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Declassifying ARGUS (1959)

by Alex Wellerstein, published May 23rd, 2012

One of the strangest — and perhaps most dangerous — nuclear tests ever conducted was Operation ARGUS, in late 1958.

The basic idea behind them was proposed by the Greek physicist Nicholas Christofilos, then at Livermore. If you shot a nuclear warhead off in the upper atmosphere, Christofilos argued, it would create an artificial radiation field similar to the Van Allen radiation belts that surround the planet. In essence, it would create a "shell" of electrons around the planet.

Frame from an government film showing the electron shell going around the planet

The tactical advantage to such a test is that hypothetically you could use this knowledge to knock out enemy missiles and satellites that were coming in. So they gave it a test, and indeed, it worked! (With some difficulty; it involved shooting nuclear weapons very high into the atmosphere on high-altitude rockets off of a boat in the middle of the rough South Atlantic Ocean. One wonders what happened to the warheads on them. They also had some difficulty positioning the rockets. The video linked to discusses this around the 33 minute point. Also, around the 19 minute mark is footage of various Navy equator-crossing hazing rituals, with pirate garb!)

It created artificial belts of electrons that surrounded the planet for weeks. Sound nutty yet? No? Well, just hold on — we'll get there.

(Aside: Christofilos is an interesting guy; he had worked as an elevator repairman during World War II, studying particle physics in his spare time. He independently came up with the idea for the synchrotron and eventually was noticed by physicists in the United States. He later came up with a very clever way to allow communication with submerged submarines deep under water which was implement in the late 20th century.)

James Van Allen kissing Explorer IV (a satellite used in Argus) good-bye

In early 1959 — not long after the test itself — none other than James Van Allen (of the aforementioned Van Allen radiation belts) argued that the United States should rapidly declassify and release information on the Argus experiment.1

Click for the PDF.

Van Allen wanted it declassified because he was a big fan of the test, and thought the US would benefit from the world knowing about it:

As you will note, my views are (a) that continued security classification of the Argus-Hardtack tests is of little practical avail, (b) that a prompt and full public report of the tests and observations will contribute greatly to the international prestige of the United States as a leader in the application of atomic devices to scientific purposes, and (c) that if we fail to do (b) the U.S. will be quite likely be again 'Sputniked' in the eyes of the world by the Soviets.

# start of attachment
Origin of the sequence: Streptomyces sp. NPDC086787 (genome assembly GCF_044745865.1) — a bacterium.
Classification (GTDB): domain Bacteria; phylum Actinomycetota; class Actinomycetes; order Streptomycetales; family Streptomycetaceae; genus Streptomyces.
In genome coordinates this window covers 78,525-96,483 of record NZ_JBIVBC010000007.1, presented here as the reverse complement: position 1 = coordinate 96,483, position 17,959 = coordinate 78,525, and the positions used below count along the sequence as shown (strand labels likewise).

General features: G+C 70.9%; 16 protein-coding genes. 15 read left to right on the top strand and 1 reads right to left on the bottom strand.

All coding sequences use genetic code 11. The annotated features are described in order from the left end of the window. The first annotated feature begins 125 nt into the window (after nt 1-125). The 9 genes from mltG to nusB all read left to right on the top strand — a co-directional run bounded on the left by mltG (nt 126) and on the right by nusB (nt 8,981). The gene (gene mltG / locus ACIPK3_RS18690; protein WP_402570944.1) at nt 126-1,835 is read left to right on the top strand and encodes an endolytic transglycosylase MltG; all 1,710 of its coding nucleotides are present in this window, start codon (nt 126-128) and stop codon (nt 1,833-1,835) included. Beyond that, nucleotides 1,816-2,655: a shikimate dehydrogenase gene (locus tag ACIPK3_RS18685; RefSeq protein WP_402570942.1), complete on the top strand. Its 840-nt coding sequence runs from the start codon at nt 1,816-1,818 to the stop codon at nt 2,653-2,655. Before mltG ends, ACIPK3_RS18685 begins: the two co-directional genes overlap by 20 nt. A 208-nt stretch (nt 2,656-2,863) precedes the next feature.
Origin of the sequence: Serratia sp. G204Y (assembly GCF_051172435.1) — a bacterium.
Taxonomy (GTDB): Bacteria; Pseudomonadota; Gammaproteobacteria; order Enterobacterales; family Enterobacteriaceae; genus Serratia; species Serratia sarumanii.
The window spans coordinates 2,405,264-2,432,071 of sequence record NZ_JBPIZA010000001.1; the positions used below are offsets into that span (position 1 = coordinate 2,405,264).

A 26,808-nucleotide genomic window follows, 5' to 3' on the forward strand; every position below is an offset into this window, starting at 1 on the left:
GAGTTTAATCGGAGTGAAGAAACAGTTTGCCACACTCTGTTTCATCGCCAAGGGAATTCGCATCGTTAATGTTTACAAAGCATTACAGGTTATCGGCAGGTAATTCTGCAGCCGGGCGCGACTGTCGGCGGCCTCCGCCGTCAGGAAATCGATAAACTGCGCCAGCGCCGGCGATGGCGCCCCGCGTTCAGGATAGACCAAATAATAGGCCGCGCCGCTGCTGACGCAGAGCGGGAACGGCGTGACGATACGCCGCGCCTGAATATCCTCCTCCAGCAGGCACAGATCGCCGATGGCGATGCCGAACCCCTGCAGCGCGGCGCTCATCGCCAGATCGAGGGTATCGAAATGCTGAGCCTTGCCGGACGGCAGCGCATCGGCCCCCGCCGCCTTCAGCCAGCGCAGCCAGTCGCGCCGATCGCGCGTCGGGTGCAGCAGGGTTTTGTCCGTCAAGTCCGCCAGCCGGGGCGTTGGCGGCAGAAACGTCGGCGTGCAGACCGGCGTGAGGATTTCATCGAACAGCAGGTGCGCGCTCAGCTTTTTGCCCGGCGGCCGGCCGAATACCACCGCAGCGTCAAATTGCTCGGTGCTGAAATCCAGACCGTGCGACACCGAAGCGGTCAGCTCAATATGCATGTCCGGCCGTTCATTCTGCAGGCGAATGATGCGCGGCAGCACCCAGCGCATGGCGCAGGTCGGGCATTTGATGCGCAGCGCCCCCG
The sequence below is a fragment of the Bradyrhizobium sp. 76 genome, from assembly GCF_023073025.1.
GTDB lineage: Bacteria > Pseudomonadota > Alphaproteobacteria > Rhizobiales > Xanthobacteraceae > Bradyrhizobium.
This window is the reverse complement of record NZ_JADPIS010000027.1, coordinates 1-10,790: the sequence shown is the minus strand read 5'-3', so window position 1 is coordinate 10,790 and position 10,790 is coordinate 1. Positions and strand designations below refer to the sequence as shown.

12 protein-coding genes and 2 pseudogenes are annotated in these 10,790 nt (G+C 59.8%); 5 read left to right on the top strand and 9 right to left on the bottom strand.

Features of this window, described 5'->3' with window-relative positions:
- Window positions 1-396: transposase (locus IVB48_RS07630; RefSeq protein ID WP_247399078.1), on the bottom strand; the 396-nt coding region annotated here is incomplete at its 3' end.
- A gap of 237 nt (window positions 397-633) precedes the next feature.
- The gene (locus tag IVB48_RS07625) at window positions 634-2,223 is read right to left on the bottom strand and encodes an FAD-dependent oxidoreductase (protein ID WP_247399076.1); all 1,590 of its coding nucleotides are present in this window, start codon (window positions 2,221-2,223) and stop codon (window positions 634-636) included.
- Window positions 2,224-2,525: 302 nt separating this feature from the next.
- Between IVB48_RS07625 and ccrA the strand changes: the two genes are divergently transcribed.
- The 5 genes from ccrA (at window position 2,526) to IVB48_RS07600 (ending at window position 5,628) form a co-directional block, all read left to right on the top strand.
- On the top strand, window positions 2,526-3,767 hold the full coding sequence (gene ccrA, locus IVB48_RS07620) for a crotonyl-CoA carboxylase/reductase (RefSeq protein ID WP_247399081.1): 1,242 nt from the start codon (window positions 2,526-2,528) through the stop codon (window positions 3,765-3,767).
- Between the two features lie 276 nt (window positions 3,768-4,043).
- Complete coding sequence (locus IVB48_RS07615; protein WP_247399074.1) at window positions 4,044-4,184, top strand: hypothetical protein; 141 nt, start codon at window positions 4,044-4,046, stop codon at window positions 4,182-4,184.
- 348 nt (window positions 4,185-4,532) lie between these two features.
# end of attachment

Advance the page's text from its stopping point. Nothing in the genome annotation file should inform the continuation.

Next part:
Basically, Van Allen argued, the idea of doing an Argust-type experiment was widely known, even amongst uncleared scientists, and that the Soviets could pull off the same test themselves and get all the glory.

But here's the line that makes me cringe: "The U.S. tests, already carried out successfully, undoubtedly constitute the greatest geophysical experiment ever conducted by man." 

This was an experiment that affected the entire planet — "the greatest geophysical experiment ever conducted by man" — that were approved, vetted, and conducted under a heavy, heavy veil of secrecy. What if the predictions had been wrong? It's not an impossibility that such a thing could have been the case: the physics of nuclear weapons are in a different energy regime than most other terrestrial science, and as a result there have been some colossal miscalculations that were only revealed after the bombs had gone off and, oh, contaminated huge swathes of the planet, or, say, accidentally knocked out satellite and radio communications. (The latter incident linked to, Starfish-Prime, was a very similar test that did cause a lot of accidental damage.)

There's some irony in that the greatest praise, in this case, is a sign of how spooky the test was. At least to me, anyway.

This is the same sort of creepy feeling I get when I read about geoengineering, those attempts to purposefully use technology to affect things at the global scale, now in vogue again as a last-ditch attempt to ameliorate the effects of climate change. It's not just the hubris — though, as an historian, that's something that's easy to see as an issue, given that unintended consequences are ripe even with technologies that don't purposefully try to remake the entire planet. It's also the matter of scale. Something happens when you go from small-scale knowledge (produced in the necessarily artificial conditions that laboratory science requires) to large-scale applications. Unpredicted effects and consequences show up with a vengeance, and you get a rapid education in how many collective and chaotic effects you do not really understand. It gives me the willies to ramp things up into new scales and new energy regimes without the possibility of doing intermediate stages. 

(Interestingly, my connection between Argus and geoengineering has been the subject of at least one talk by James R. Fleming, a space historian at Colby College, who apparently argued that Van Allen later regretted disrupting the Earth's natural magnetosphere. Fleming has a paper on this in the Annals of Iowa, but I haven't yet tracked down a copy.)

As for Argus's declassification: while the Department of Defense was in the process of declassifying Argus, per Van Allen's recommendations, they got a call from the New York Times saying that they were about to publish on it. (The Times claimed to have known about Argus well before the tests took place.) It's not clear who leaked it, but leaked it did. The DOD decided that they should declassify as much as they could and send it out to coincide with this, and the news of Argus hit the front pages in March 1959.

Notes
  1. Citation: James Van Allen to James R. Killian (21 February 1959), copy in the Nuclear Testing Archive, Las Vegas, NV, document NV0309054. []

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10 Responses to “Declassifying ARGUS (1959)”

  1. Bill Higgins says:

    1. I enclose for your consideration a memorandum entitled “Expression of Views on Declassification of Argus” dtd. 17 February 1959 (SECRET).

    This cover letter itself is stamped “SECRET.”

    How did a professor in Iowa City convey secret documents to the White House in 1959?